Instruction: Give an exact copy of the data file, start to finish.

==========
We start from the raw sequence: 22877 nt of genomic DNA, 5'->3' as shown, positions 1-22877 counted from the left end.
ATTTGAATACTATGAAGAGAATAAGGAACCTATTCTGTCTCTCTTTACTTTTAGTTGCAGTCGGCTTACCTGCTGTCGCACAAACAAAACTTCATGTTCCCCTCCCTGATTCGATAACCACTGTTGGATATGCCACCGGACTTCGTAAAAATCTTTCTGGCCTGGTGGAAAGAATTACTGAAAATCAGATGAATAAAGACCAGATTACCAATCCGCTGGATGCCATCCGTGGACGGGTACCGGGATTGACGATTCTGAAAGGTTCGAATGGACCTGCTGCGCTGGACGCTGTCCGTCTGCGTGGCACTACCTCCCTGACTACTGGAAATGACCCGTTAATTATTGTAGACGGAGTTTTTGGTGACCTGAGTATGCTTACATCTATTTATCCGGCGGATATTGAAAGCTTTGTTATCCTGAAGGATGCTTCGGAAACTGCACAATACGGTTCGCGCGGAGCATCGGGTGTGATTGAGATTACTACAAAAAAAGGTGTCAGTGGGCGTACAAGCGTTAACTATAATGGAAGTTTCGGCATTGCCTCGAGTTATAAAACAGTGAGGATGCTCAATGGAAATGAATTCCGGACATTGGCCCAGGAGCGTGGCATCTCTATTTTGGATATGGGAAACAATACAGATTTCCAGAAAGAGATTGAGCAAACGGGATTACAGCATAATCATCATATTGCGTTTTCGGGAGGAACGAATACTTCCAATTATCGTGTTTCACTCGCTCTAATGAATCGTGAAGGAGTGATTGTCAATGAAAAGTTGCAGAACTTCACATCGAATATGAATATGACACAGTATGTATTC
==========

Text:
We start from the raw sequence: 22877 nt of genomic DNA, 5'->3' as shown, positions 1-22877 counted from the left end.
ATTTGAATACTATGAAGAGAATAAGGAACCTATTCTGTCTCTCTTTACTTTTAGTTGCAGTCGGCTTACCTGCTGTCGCACAAACAAAACTTCATGTTCCCCTCCCTGATTCGATAACCACTGTTGGATATGCCACCGGACTTCGTAAAAATCTTTCTGGCCTGGTGGAAAGAATTACTGAAAATCAGATGAATAAAGACCAGATTACCAATCCGCTGGATGCCATCCGTGGACGGGTACCGGGATTGACGATTCTGAAAGGTTCGAATGGACCTGCTGCGCTGGACGCTGTCCGTCTGCGTGGCACTACCTCCCTGACTACTGGAAATGACCCGTTAATTATTGTAGACGGAGTTTTTGGTGACCTGAGTATGCTTACATCTATTTATCCGGCGGATATTGAAAGCTTTGTTATCCTGAAGGATGCTTCGGAAACTGCACAATACGGTTCGCGCGGAGCATCGGGTGTGATTGAGATTACTACAAAAAAAGGTGTCAGTGGGCGTACAAGCGTTAACTATAATGGAAGTTTCGGCATTGCCTCGAGTTATAAAACAGTGAGGATGCTCAATGGAAATGAATTCCGGACATTGGCCCAGGAGCGTGGCATCTCTATTTTGGATATGGGAAACAATACAGATTTCCAGAAAGAGATTGAGCAAACGGGATTACAGCATAATCATCATATTGCGTTTTCGGGAGGAACGAATACTTCCAATTATCGTGTTTCACTCGCTCTAATGAATCGTGAAGGAGTGATTGTCAATGAAAAGTTGCAGAACTTCACATCGAATATGAATATGACACAGTATGTATTC